MXChip IoT Dev Kit can be connected to the Microsoft cloud, Azure, to use the cognitive services. I planed to use it for different effects and had to change directions a few times as there were some challenges to achieve what I wanted to do. I'm writing down my progress as I go along. I started this project about a year ago. In an interview (https://www.cai.cam.ac.uk/news/when-physics-fuses-fashion) by my undergraduate college, Gonville & Caius of University of Cambridge, my interviewer casually mentioned that maybe I would make something for the college some day (perhaps a pair of glasses that records lectures or a gown that lights up in Caius blue?). I thought that was a great idea and decided to design something for our gown.
This is the script and library for the Keyword Spotting function. You can also download this from the GitHub of the Keyword Spotting project. However, the script in this folder contains a modification which include the NeoPixel as an indicator when a keyword is spotted.
I wanted to make a college shield to enclose the board and wear it on the gown. I was thinking of using 3D printing to design and print one but I'd already done 3D printing before. That wouldn't be anything new for me. Meanwhile, we ran an event at The Garage to make Perler bead art for Mother's Day. It would be fun to make the shield with Perler beads!
(The snakes mean "medicine".) So I started this long and meticulous process...Of course, in the middle of it, I questioned myself why I ever decided to do it...
But eventually it looked great. And I left a rectangular hole for the screen on the board to show.
And then you need to iron the beads so they melt and fuse together.
And then, of course, disaster happened when I tried to flip the shield to melt the other side. Because the first side was not completely melted, loose beads fell apart...
So I needed to start over... Once I start something, I don't give up.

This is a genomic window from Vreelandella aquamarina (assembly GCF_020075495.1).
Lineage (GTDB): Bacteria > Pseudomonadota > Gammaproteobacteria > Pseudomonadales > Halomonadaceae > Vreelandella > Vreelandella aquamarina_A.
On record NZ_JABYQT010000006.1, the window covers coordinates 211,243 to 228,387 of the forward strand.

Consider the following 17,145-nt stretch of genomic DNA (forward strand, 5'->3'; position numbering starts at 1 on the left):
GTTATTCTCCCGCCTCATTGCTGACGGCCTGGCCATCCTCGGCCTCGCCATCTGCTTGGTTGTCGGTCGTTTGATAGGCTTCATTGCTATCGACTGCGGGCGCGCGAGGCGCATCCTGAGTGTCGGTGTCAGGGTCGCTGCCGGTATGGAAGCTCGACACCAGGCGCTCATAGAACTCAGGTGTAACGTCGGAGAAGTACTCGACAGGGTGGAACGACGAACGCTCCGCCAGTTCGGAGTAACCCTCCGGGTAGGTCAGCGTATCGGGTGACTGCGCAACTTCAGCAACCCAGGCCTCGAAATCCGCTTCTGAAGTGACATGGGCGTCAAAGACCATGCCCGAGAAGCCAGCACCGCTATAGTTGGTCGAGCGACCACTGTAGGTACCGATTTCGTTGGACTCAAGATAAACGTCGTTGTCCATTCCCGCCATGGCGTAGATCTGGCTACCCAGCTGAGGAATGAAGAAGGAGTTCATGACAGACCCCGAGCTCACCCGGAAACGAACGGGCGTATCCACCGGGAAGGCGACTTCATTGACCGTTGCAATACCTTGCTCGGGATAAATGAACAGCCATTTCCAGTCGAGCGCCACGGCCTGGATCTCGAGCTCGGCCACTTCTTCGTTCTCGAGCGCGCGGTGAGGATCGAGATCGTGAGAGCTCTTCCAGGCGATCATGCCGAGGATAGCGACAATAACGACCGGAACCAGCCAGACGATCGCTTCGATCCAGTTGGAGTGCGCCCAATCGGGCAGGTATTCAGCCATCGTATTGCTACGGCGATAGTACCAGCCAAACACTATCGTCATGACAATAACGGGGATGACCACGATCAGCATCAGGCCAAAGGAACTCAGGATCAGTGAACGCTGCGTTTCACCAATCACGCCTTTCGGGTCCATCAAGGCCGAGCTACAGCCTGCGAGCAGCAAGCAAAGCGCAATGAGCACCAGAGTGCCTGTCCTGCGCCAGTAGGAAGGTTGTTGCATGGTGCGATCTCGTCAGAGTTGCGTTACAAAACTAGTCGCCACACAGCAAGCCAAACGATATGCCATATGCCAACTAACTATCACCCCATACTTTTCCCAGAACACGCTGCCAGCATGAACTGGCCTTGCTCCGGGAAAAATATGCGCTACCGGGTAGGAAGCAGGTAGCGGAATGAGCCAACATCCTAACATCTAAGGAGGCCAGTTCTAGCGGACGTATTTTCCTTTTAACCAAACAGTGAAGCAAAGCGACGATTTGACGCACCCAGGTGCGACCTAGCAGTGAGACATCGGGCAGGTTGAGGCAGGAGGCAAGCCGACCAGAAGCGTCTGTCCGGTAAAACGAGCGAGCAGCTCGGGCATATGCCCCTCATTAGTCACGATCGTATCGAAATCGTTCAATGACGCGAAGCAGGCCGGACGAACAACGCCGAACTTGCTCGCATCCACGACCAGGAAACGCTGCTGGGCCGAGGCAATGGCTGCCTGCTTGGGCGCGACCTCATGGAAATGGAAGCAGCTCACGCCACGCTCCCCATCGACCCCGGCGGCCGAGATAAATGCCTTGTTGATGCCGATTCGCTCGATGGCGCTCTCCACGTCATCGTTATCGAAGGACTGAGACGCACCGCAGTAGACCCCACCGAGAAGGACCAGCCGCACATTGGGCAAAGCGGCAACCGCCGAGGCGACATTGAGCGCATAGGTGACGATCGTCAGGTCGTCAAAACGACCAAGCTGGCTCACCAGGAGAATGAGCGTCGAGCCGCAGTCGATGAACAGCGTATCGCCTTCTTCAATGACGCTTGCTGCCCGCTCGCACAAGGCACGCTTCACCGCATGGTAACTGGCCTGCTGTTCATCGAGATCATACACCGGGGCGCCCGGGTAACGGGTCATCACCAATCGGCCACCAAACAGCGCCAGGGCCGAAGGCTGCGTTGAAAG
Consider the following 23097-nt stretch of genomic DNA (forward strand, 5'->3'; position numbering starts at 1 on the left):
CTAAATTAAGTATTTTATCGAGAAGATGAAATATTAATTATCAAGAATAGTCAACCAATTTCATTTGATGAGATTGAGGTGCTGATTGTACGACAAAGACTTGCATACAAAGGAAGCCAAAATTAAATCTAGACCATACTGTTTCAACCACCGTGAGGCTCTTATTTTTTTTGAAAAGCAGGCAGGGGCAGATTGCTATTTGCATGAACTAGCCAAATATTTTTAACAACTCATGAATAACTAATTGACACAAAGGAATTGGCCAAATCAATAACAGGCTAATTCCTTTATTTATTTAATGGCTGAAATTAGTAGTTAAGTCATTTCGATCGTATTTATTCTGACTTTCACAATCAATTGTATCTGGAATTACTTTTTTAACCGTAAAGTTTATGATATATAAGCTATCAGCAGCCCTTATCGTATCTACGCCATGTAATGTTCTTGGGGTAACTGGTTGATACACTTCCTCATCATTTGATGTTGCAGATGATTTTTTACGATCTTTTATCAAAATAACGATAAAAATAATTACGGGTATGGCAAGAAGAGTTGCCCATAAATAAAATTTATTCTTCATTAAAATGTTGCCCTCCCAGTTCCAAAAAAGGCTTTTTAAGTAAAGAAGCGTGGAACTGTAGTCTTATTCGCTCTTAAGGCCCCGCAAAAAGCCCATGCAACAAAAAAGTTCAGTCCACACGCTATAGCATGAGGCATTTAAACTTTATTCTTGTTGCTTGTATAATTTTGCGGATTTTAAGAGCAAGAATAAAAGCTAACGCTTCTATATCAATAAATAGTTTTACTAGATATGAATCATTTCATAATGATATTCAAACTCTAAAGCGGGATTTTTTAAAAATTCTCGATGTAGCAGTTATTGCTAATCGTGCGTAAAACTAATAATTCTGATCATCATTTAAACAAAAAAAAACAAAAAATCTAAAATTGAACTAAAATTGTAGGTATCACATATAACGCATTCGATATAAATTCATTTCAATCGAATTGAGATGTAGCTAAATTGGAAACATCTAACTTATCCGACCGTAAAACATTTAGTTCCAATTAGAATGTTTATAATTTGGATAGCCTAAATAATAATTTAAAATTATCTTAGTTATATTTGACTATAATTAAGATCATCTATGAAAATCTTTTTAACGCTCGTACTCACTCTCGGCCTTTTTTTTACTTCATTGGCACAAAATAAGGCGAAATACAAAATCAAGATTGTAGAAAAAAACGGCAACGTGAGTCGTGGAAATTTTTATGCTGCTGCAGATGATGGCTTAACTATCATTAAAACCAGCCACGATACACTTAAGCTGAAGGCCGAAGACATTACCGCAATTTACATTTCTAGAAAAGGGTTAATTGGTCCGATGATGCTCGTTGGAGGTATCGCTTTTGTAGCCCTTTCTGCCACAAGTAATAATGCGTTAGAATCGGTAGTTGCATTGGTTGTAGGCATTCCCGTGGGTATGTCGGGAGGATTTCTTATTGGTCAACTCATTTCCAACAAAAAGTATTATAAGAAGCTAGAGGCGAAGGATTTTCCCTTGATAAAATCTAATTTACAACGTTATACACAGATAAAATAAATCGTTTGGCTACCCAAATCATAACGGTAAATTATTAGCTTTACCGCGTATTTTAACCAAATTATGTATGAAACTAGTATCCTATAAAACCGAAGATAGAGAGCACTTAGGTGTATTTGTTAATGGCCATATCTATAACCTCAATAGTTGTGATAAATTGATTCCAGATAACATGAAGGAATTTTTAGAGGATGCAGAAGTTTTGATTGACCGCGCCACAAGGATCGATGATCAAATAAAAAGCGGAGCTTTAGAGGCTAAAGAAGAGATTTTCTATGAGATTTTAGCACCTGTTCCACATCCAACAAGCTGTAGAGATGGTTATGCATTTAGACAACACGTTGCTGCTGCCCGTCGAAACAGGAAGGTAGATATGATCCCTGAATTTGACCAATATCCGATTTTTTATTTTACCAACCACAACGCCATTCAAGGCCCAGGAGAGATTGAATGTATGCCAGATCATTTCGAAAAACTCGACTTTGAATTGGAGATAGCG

It looks really nice at the end :)
The MXChip IoT Dev Kit has many sensors and a WiFi module on the board. You can program it to do many things.
At first I wanted to make this board into a translator. In Cambridge, there is a tradition for scholars to read Grace in Latin before formal dinners in front of everyone. I was honoured to read it five times. (I did mess it up twice! It was really embarrassing in front of the crowd. Probably no one remembers it but myself Xp) People don't speak Latin nowadays. We had to learn to pronounce by following a recording and getting help from the college Dean. Here is an example of the reading. I wanted to see if I could use the IoT Dev Kit to translate Latin into English. Unfortunately, there isn't a Latin library on Azure. But the test of making the board into a translator was successful. It does have many languages, including Arabic, Chinese, French, German, Japanese, Italian, Spanish, Portuguese and Russian. You can learn how to make one by following the GitHub tutorial in the link.
Here's a demo. The length of a sentence here is set to 1.5 sec so it doesn't translate anything longer. We tested a few languages in the video.
After the board was programmed into a translator, I wanted to fancy it up with some LED responses. Imagine reading Grace in the college hall while the gown lights up in Caius blue.
I wanted to integrate the music visualizing response be connecting the board to an LED strip from MakeFashion Stitchkit. The strip has holes along the edges, which can be sewn onto clothing using a sewing machine with a zipper footer. Before doing this, I needed to test if I could light up the LEDs with the MXChip IoT Dev Kit.
At first, it didn't work. (This photo also confused a lot of people. It looks as if the strip was pointing the wrong way. No, it's just the way I was holding it. The wires were twisted at the back. Sorry for the confusion. The arrows are pointing in the correct way.) The LEDs didn't light up because there was a driver missing.
BTW, the breakout board is the one for Micro:bit. It is compatible for MXChip IoT Dev Kit.
So I reached out to my colleague, Arthur Ma, who developed this board at Microsoft in Shanghai. He wrote a driver for NeoPixel LEDs. Please download the attached files attached for the script. Also a few changes need to be made on the Arduino settings:
Open file %LOCALAPPDATA%\Arduino15\packages\AZ3166\hardware\stm32f4\[your version]\platform.txt
Replace all “-O0” with “-O2”.
Then please connect the ‘S’ pin
of the NeoPixel stripe with the PA_5 pin in DevKit:
Then you can try the attached
sample and light up the stripe, which worked for me.
This is just to light up the LEDs. To make a music visualizer, I needed the microphone to detect volume, which controls how many LEDs should light up and their brightness.
It turned out that the AudioClass currently does not have driver for volume detection. This made me pivot my idea.